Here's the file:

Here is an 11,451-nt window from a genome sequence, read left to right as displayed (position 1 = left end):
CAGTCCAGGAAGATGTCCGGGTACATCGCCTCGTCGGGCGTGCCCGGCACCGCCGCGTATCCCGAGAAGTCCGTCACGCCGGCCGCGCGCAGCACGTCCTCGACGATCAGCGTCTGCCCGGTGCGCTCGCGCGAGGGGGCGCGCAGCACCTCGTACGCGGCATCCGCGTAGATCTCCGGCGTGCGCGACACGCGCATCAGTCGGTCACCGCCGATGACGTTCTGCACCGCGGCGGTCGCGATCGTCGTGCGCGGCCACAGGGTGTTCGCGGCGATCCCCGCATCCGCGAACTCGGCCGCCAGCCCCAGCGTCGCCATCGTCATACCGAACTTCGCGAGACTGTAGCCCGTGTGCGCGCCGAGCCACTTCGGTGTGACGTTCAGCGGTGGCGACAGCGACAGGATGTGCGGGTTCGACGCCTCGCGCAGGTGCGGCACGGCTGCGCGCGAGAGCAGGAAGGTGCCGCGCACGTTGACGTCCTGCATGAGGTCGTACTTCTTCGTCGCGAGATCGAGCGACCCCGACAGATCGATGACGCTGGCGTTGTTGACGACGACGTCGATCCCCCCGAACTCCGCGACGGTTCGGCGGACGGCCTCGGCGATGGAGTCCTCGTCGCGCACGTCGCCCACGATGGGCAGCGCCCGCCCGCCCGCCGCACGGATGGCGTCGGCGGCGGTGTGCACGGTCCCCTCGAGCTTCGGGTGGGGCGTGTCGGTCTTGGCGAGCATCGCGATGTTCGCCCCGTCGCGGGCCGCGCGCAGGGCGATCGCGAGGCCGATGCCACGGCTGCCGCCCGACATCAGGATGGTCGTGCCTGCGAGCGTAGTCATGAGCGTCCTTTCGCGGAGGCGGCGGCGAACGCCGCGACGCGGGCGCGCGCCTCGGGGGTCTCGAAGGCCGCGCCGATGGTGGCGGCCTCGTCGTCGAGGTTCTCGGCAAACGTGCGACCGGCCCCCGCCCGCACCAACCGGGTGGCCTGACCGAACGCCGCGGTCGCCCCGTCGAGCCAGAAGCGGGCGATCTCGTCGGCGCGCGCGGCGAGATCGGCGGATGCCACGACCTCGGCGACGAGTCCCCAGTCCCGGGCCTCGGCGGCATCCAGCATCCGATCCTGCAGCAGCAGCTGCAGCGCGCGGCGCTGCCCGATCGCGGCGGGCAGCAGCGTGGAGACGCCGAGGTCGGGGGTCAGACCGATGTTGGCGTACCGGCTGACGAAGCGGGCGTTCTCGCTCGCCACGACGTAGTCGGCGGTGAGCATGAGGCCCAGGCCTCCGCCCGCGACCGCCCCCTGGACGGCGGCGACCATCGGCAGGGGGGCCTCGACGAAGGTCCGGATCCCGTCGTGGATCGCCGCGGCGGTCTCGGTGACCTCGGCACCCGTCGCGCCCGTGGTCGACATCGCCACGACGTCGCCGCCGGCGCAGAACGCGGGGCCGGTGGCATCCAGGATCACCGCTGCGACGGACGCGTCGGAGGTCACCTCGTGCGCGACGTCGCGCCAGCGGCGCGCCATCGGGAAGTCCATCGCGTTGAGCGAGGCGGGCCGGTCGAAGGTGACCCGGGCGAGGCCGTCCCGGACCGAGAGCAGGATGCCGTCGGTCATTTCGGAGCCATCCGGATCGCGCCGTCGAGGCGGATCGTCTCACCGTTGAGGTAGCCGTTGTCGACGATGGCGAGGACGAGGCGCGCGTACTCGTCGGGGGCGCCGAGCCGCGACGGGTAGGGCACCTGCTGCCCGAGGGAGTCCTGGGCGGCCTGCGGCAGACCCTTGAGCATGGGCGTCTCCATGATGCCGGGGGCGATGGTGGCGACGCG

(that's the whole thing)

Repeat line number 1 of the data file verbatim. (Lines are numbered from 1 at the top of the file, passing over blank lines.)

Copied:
Here is an 11,451-nt window from a genome sequence, read left to right as displayed (position 1 = left end):